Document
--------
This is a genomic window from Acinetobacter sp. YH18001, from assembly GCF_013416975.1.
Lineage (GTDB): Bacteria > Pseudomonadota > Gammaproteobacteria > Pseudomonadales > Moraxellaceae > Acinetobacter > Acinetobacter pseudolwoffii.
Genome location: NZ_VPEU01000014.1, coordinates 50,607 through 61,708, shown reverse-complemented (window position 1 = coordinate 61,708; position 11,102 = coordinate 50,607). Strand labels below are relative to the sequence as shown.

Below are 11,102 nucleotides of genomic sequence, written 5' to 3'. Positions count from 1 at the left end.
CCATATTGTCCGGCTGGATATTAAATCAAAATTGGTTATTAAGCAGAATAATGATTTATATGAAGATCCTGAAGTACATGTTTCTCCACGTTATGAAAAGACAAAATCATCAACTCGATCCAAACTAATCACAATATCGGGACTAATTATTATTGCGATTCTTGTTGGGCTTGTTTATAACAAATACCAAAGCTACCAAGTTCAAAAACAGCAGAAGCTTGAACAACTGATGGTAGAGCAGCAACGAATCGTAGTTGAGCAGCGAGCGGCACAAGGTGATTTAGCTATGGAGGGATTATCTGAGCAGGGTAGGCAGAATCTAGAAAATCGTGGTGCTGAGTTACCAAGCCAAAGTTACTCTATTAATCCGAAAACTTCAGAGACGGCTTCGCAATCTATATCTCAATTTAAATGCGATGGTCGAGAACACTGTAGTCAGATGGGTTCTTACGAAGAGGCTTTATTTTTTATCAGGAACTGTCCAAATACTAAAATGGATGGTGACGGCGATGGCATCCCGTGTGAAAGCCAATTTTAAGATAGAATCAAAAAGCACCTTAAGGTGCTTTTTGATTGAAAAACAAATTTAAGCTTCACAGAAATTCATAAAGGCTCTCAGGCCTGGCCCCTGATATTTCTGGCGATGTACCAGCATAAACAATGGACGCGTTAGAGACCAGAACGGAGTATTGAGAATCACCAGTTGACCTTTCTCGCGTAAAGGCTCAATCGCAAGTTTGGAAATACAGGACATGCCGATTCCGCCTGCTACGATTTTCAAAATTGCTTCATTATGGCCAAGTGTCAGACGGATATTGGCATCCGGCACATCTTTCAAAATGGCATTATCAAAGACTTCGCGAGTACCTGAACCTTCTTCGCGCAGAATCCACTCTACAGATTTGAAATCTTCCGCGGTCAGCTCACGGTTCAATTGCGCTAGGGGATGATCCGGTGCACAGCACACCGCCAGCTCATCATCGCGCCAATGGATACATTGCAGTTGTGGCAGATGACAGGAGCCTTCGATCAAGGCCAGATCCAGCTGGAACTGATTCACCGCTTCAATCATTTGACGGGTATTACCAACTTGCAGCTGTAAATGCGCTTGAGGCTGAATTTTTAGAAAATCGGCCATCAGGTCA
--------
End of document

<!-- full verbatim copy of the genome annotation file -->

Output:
This is a genomic window from Acinetobacter sp. YH18001, from assembly GCF_013416975.1.
Lineage (GTDB): Bacteria > Pseudomonadota > Gammaproteobacteria > Pseudomonadales > Moraxellaceae > Acinetobacter > Acinetobacter pseudolwoffii.
Genome location: NZ_VPEU01000014.1, coordinates 50,607 through 61,708, shown reverse-complemented (window position 1 = coordinate 61,708; position 11,102 = coordinate 50,607). Strand labels below are relative to the sequence as shown.

Below are 11,102 nucleotides of genomic sequence, written 5' to 3'. Positions count from 1 at the left end.
CCATATTGTCCGGCTGGATATTAAATCAAAATTGGTTATTAAGCAGAATAATGATTTATATGAAGATCCTGAAGTACATGTTTCTCCACGTTATGAAAAGACAAAATCATCAACTCGATCCAAACTAATCACAATATCGGGACTAATTATTATTGCGATTCTTGTTGGGCTTGTTTATAACAAATACCAAAGCTACCAAGTTCAAAAACAGCAGAAGCTTGAACAACTGATGGTAGAGCAGCAACGAATCGTAGTTGAGCAGCGAGCGGCACAAGGTGATTTAGCTATGGAGGGATTATCTGAGCAGGGTAGGCAGAATCTAGAAAATCGTGGTGCTGAGTTACCAAGCCAAAGTTACTCTATTAATCCGAAAACTTCAGAGACGGCTTCGCAATCTATATCTCAATTTAAATGCGATGGTCGAGAACACTGTAGTCAGATGGGTTCTTACGAAGAGGCTTTATTTTTTATCAGGAACTGTCCAAATACTAAAATGGATGGTGACGGCGATGGCATCCCGTGTGAAAGCCAATTTTAAGATAGAATCAAAAAGCACCTTAAGGTGCTTTTTGATTGAAAAACAAATTTAAGCTTCACAGAAATTCATAAAGGCTCTCAGGCCTGGCCCCTGATATTTCTGGCGATGTACCAGCATAAACAATGGACGCGTTAGAGACCAGAACGGAGTATTGAGAATCACCAGTTGACCTTTCTCGCGTAAAGGCTCAATCGCAAGTTTGGAAATACAGGACATGCCGATTCCGCCTGCTACGATTTTCAAAATTGCTTCATTATGGCCAAGTGTCAGACGGATATTGGCATCCGGCACATCTTTCAAAATGGCATTATCAAAGACTTCGCGAGTACCTGAACCTTCTTCGCGCAGAATCCACTCTACAGATTTGAAATCTTCCGCGGTCAGCTCACGGTTCAATTGCGCTAGGGGATGATCCGGTGCACAGCACACCGCCAGCTCATCATCGCGCCAATGGATACATTGCAGTTGTGGCAGATGACAGGAGCCTTCGATCAAGGCCAGATCCAGCTGGAACTGATTCACCGCTTCAATCATTTGACGGGTATTACCAACTTGCAGCTGTAAATGCGCTTGAGGCTGAATTTTTAGAAAATCGGCCATCAGGTCA